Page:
"It was a valuable lesson for us," said Jacki Bacharach, executive director of the South Bay COG. "Everybody else is there making a lot of noise and we're going to have to do the same."
It should actually go south to Torrance where they're going to be building a new transit center right on the right of way, because the mall is unwilling to sell land. The transit center will be on Crenshaw Blvd, north of Torrance Blvd. and they hope the have that built in the next 5 years or so. I'd actually like to see it get to at least Wilson Park here in Torrance because it is a major destination and activity center for the community.
Based on time, available funds and consensus, I still believe that a focused and expeditious extension of the Green Line to the South Bay Galleria is the only major construction project that should be done in the South Bay...unless you consider the Green Line to LAX as well.
There will be gazillions of different opinions as to whether LRT, DMU and/or Metrolink should proceed along the Harbor Subdivision ROW. Whether the Galleria or Del Amo Shopping Malls are willing to cooperate immediately, there is just no money to get something bigger than a short-term hop to the Galleria.
Frankly, I've no idea (and neither does anyone reading this, bluntly and frankly) whether the South Bay reeeeeeeeeeeeeeally wants a Green Line or other rail extension beyond the Galleria to San Pedro via the ROW, down Hawthorne Blvd. to PCH, or a combination of both.
Some folks want nothing, some folks are in favor of one but not the other, and others want both or even other options. Hence my strong (very strong) desire to see the Green Line go to the South Bay Galleria, but no farther this decade.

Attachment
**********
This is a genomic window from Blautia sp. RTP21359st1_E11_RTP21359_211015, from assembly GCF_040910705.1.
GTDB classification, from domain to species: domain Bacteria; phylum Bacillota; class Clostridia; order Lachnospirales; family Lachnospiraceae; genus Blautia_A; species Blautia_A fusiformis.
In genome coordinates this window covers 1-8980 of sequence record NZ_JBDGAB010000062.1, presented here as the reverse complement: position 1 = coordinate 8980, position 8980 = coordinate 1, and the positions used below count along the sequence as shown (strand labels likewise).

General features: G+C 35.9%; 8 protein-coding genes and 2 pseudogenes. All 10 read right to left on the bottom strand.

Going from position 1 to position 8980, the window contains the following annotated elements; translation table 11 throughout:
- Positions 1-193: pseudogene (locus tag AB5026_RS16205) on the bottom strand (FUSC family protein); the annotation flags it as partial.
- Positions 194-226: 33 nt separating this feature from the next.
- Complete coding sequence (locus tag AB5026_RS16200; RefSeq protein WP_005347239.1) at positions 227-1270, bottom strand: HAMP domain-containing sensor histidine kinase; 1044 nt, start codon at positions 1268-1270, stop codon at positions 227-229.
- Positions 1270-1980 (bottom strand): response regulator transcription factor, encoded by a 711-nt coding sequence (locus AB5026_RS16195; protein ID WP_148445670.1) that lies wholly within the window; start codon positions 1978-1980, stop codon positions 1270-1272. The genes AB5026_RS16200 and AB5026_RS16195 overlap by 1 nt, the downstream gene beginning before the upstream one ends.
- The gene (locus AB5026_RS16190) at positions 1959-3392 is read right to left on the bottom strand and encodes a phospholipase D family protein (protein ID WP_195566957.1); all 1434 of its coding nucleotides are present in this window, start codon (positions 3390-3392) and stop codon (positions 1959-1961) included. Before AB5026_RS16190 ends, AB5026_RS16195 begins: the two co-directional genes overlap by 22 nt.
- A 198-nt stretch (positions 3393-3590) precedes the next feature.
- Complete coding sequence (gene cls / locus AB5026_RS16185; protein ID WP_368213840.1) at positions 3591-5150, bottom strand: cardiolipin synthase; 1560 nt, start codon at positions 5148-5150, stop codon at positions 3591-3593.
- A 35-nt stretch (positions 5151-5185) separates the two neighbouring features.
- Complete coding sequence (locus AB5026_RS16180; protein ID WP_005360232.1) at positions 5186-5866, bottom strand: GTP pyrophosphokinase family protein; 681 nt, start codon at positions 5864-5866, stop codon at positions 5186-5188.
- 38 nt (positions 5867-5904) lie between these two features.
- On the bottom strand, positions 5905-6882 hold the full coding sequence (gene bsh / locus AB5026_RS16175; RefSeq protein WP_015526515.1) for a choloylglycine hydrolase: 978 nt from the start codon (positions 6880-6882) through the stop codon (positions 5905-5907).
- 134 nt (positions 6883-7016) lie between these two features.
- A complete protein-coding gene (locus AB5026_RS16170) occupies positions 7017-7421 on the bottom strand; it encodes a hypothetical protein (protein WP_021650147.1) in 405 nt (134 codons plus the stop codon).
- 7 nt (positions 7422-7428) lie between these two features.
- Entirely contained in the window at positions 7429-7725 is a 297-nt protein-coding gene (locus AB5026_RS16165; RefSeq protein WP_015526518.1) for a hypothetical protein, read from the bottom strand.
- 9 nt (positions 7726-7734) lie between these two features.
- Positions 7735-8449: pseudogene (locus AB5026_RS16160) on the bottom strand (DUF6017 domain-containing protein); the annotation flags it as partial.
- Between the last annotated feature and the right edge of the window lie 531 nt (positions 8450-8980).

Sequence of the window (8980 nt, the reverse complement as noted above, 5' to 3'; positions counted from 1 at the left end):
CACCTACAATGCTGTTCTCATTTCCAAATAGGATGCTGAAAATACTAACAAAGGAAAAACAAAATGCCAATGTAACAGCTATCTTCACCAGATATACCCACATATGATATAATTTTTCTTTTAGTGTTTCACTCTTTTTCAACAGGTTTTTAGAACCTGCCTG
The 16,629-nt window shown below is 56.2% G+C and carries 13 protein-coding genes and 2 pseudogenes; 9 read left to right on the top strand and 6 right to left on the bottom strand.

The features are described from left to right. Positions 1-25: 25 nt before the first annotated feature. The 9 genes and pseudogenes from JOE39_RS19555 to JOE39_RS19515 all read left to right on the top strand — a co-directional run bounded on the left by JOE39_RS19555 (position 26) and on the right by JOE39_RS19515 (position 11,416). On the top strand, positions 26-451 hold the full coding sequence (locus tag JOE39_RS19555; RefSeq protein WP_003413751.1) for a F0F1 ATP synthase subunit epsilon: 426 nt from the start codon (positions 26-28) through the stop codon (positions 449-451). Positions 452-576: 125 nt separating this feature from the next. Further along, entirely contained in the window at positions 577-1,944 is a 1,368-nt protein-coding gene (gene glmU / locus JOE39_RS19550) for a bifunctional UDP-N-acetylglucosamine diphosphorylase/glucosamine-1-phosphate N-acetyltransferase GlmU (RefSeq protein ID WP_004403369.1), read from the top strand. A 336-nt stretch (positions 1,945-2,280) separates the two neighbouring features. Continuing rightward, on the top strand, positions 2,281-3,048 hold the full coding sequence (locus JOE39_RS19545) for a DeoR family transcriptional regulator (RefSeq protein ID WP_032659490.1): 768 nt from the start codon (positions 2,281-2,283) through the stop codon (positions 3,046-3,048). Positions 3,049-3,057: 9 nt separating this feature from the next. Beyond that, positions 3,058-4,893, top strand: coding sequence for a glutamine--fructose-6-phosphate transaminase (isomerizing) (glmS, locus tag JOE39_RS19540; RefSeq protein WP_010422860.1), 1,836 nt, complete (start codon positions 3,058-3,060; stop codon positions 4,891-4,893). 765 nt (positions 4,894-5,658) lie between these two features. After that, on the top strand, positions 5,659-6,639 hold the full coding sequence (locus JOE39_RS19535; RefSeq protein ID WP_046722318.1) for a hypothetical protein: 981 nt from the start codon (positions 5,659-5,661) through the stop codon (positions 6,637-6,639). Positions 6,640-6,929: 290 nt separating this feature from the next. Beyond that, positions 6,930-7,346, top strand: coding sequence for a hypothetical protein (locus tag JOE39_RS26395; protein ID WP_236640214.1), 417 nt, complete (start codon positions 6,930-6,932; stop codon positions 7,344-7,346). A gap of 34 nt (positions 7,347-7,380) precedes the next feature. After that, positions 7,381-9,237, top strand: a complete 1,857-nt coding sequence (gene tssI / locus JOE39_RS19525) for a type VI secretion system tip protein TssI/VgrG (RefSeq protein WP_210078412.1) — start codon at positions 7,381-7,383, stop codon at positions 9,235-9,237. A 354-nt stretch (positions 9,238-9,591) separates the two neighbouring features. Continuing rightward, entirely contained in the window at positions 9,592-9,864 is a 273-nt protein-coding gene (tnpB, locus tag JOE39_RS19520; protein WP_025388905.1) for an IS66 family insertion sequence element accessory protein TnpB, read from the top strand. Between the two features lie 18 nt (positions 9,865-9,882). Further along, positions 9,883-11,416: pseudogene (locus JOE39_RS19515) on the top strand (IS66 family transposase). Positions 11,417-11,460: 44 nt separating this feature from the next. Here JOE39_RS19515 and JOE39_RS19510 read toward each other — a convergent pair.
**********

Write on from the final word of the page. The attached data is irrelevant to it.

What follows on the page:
Just as I favor the Green Line go to LAX Parking Lot C adjacent to Lincoln/Sepulveda, but no farther this decade--too many disagreements on whether to bring a line up either or both or neither boulevards.
There's plenty of opportunities to discuss, plan and debate--but when we have an imperative to spend some money now, we should grab the easiest, cheapest and least-controversial projects possible. No one questions whether Expo should go to the Sears building in S.M., no one questions the need for a Downtown Connector, and no one questions the desire of the SGV to have a Gold Line to at least a maintenance yard at Azusa/Irwindale.
It's time we grabbed the lowest hanging fruit and run with them while we have a partner in Washington.
It'd have to use the subdivision until it got to Wilmington where it ends, unless diverted to Del Amo Mall (unlikely due to planned transit center), the city of Torrance wants to keep Hawthorne for cars and they have projects to make the median prettier, last thing they want is to tear those up for a train.
Anyway I say it'd really need to go to Torrance's new transit center because both Redondo Beach and Torrance went out together to get funds for new transit centers specifically aimed at interfacing with the Green Line. So it'd be really odd to not have it work out that way eventually, for Torrance it'd be a big improvement in overall transit service as Gardena and the MTA have expressed willingness to interface with the new transit center in Torrance once it's built.
But yeah, I know the funds aren't there so until then... *shrug*
I think that your ideas are consistent with where the politicians and residents of the South Bay are moving, ieko, but if we can get the Green Line ASAP (within the next decade) to the Galleria, won't that encourage and expedite discussions and decisions towards getting it to the Torrance transit center?
Watch what the Eastside LRT does to galvanize the Eastside towards "what's next"? Same with the Expo Line when it makes it to Culver City, and both lines with respect to the Downtown Connector. Already the SFV and SGV are moving expeditiously and impatiently toward the extensions of the Orange and Gold Lines.